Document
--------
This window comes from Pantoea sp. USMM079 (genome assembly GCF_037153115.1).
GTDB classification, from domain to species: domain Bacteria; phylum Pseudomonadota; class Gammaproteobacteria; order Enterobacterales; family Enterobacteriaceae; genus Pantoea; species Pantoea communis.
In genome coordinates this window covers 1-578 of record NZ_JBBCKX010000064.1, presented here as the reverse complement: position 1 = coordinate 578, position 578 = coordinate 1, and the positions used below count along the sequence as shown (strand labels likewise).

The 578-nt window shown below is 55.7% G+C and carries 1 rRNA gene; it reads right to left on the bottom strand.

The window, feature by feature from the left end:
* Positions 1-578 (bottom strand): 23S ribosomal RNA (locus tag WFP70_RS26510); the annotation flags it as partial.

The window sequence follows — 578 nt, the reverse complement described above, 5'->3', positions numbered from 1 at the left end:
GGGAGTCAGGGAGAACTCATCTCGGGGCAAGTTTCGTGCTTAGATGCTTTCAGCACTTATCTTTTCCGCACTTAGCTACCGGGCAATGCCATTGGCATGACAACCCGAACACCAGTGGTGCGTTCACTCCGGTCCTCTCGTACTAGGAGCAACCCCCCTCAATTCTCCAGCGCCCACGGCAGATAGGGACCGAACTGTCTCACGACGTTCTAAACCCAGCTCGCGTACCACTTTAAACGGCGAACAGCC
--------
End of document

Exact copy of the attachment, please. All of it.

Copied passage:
This window comes from Pantoea sp. USMM079 (genome assembly GCF_037153115.1).
GTDB classification, from domain to species: domain Bacteria; phylum Pseudomonadota; class Gammaproteobacteria; order Enterobacterales; family Enterobacteriaceae; genus Pantoea; species Pantoea communis.
In genome coordinates this window covers 1-578 of record NZ_JBBCKX010000064.1, presented here as the reverse complement: position 1 = coordinate 578, position 578 = coordinate 1, and the positions used below count along the sequence as shown (strand labels likewise).

The 578-nt window shown below is 55.7% G+C and carries 1 rRNA gene; it reads right to left on the bottom strand.

The window, feature by feature from the left end:
* Positions 1-578 (bottom strand): 23S ribosomal RNA (locus tag WFP70_RS26510); the annotation flags it as partial.

The window sequence follows — 578 nt, the reverse complement described above, 5'->3', positions numbered from 1 at the left end:
GGGAGTCAGGGAGAACTCATCTCGGGGCAAGTTTCGTGCTTAGATGCTTTCAGCACTTATCTTTTCCGCACTTAGCTACCGGGCAATGCCATTGGCATGACAACCCGAACACCAGTGGTGCGTTCACTCCGGTCCTCTCGTACTAGGAGCAACCCCCCTCAATTCTCCAGCGCCCACGGCAGATAGGGACCGAACTGTCTCACGACGTTCTAAACCCAGCTCGCGTACCACTTTAAACGGCGAACAGCC